Much of pharma’s big data activity to date has focused on R&D. Yet big data can also unlock the potential of existing medicines. By analysing data about their existing treatments, pharmacautical companies have a real opportunity to prevent health problems that may be associated with the drugs and to improve the overall quality of care.
Using big data to identify which patients may be at risk, pharmaceutical companies can drive early prevention and mitigation measures. These may involve patient education or alternative treatment options. Pharma companies could also become part of a ‘patient service workflow’, joining forces with other organisations to address the whole care scene, of which drugs are just a part. US drugstore chain Walgreens is an example of how this can work in practice. The company has developed apps and tools to help people manage their health and is working with organisations such as the Centers for Disease Control and Prevention (CDC) to improve access to healthcare services.
If pharmaceutical companies follow this route, healthcare payers will come to view them as partners that help reduce cost and hospitalisation, while patients will associate them with wellness rather than illness. Collectively, this will enable pharma to become part of a trusted ecosystem of care, safeguarding future revenue streams.
In our view – based on our experience of working with a range of global pharma clients – there are three steps that pharmaceutical companies should follow to use big data more effectively.
In order to be part of this type of ecosystem, pharmacautical companies need to focus on predicting which patients will experience which issues in the future. This means asking questions like:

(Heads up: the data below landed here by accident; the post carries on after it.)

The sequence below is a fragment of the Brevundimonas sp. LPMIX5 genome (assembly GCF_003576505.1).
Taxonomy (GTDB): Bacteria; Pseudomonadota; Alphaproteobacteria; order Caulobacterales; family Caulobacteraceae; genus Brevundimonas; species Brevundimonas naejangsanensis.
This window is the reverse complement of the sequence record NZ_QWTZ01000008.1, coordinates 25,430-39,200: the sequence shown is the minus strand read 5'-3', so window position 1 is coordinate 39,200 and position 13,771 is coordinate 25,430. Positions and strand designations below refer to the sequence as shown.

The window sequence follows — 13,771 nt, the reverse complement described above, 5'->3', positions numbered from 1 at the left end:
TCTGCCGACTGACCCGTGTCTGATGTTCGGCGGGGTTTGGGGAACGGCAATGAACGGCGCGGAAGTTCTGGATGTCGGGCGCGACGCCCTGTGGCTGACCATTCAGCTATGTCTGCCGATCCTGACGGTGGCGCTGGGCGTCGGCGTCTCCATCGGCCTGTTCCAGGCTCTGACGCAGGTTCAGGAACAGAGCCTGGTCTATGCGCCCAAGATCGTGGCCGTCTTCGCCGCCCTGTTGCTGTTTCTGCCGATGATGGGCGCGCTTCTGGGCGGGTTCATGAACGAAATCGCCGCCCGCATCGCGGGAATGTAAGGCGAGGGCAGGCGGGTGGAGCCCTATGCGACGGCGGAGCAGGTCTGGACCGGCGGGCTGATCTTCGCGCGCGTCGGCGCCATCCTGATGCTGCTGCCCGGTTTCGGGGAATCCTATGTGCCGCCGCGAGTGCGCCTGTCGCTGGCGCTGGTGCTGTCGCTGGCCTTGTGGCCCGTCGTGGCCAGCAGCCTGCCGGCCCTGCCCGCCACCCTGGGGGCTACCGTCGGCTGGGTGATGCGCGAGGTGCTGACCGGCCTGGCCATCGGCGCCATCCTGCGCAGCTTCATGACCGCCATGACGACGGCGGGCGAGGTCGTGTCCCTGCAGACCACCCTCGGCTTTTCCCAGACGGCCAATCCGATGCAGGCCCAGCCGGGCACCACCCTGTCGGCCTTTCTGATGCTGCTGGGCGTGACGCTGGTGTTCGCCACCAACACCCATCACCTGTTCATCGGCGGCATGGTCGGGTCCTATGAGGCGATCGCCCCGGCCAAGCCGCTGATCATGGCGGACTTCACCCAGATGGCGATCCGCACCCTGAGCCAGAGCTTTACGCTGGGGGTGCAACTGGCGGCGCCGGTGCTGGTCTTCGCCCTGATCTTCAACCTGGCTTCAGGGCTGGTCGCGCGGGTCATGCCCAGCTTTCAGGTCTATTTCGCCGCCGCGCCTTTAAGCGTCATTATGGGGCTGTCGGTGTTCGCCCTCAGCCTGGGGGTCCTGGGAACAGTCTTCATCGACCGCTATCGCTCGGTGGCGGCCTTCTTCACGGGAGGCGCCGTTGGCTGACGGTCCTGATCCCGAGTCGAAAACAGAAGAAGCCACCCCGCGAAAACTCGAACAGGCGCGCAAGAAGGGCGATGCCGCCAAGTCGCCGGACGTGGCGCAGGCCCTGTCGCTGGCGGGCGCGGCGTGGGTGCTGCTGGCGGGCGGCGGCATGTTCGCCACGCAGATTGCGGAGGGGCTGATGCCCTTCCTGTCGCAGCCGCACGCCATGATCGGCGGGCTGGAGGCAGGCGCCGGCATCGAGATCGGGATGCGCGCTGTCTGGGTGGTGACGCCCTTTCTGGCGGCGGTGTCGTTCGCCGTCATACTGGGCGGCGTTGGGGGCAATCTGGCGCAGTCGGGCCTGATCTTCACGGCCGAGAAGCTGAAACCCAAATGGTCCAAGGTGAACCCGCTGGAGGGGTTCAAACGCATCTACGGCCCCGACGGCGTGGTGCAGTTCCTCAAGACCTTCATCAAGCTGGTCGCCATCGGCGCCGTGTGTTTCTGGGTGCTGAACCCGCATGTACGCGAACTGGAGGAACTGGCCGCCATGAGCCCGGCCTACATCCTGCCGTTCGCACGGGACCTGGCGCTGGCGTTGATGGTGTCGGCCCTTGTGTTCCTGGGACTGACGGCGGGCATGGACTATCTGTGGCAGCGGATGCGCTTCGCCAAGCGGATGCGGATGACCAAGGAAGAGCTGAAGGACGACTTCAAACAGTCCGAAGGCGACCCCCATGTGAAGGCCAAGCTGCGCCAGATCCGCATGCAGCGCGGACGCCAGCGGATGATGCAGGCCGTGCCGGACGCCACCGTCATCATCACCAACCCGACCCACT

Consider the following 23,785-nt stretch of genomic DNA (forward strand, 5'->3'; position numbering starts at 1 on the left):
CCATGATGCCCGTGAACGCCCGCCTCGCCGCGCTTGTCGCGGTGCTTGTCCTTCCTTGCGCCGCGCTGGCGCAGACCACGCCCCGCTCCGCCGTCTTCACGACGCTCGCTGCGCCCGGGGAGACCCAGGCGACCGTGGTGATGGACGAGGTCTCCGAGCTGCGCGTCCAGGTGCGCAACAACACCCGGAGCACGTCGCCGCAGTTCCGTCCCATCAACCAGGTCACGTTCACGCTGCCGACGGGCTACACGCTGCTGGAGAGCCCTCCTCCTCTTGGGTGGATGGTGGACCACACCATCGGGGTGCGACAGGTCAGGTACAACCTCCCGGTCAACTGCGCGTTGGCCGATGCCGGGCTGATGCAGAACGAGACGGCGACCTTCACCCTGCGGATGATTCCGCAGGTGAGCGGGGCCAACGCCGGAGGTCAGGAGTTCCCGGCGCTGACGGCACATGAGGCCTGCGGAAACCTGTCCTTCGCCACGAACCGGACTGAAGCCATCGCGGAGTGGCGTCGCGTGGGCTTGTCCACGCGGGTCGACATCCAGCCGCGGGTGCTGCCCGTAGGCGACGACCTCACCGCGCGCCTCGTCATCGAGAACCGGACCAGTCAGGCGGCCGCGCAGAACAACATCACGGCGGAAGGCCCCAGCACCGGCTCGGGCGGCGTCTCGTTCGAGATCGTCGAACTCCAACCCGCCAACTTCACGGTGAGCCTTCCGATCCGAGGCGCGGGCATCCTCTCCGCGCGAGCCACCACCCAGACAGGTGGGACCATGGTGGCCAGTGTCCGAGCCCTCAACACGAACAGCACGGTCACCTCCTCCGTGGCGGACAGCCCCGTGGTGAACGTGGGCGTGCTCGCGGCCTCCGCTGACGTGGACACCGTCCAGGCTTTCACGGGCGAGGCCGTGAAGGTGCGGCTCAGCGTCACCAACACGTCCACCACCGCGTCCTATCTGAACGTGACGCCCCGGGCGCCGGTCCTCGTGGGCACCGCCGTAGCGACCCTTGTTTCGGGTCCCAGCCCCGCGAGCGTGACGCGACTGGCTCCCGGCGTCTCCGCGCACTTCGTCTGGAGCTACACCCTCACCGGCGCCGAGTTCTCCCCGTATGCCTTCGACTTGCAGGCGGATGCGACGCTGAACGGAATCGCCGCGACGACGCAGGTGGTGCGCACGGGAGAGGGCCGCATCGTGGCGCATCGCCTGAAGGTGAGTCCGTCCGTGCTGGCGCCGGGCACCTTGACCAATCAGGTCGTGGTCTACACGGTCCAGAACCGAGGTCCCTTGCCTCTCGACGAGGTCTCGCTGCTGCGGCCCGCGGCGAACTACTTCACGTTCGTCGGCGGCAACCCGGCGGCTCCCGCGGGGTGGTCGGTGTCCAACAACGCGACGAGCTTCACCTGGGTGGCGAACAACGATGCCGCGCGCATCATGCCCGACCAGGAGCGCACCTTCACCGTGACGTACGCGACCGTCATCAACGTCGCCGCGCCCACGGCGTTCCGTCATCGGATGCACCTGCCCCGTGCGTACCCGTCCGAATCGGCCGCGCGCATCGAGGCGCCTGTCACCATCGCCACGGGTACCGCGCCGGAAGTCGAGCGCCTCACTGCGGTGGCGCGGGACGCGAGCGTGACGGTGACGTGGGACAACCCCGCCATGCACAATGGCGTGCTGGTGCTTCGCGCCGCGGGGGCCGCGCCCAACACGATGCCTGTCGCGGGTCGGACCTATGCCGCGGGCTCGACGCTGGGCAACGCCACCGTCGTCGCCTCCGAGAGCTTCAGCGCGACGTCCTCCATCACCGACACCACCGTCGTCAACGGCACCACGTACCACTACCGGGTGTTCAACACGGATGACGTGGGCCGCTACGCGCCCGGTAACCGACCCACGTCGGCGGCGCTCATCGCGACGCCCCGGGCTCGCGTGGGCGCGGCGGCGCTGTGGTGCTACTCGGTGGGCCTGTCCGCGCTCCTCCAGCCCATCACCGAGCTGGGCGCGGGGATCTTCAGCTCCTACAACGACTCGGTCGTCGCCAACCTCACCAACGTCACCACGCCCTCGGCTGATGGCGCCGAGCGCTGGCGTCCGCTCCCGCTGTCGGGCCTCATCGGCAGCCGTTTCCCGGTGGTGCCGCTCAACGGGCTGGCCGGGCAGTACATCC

What characteristics make a patient most and least likely to suffer from a particular condition?
What characteristics are associated with a particular adverse event?
Which patients are most likely to relapse?
How well is the patient population as a whole responding to a drug treatment?
The right big data techniques can answer all of these questions at an extremely detailed level and can allow treatment protocols to be implemented such that patients take their treatments, alter treatments and so on.
To get the right answers, pharmaceutical companies need to make sure they have the right data and should aim to become part of a data ecosystem. They can achieve this by collaborating with partners who host online patient networks and working with academia to help them build up a complete picture of the patient.
In addition, monitoring tools – which enable patients to track their own vital signs – are also fast becoming a prolific source of useful data, and some pharmaceutical companies are already starting to provide these tools to patients. Sanofi Diabetes, for example, is due to launch blood glucose meters that will empower patients to monitor and manage their diabetes in a proactive way1.
The use of big data with traditional technologies has significant time constraints and also requires upfront investment. However, the combination of big data and new cloud technologies breaks down these barriers, allowing pharma companies to gain insights faster and reducing upfront cost.
To realise the opportunities in big data, pharmaceutical companies must develop a well-defined big data strategy. An innovative approach to data may well be the key to competitive advantage in an increasingly patient-centric and wellness-driven world.
PA Consulting Group has been supporting its pharma clients in unlocking the potential of big data. Our work includes designing big data strategy, providing expertise in data analysis, and developing and implementing tools for processing big data.
To discuss successful commercial strategies for big data in pharma, please contact us now.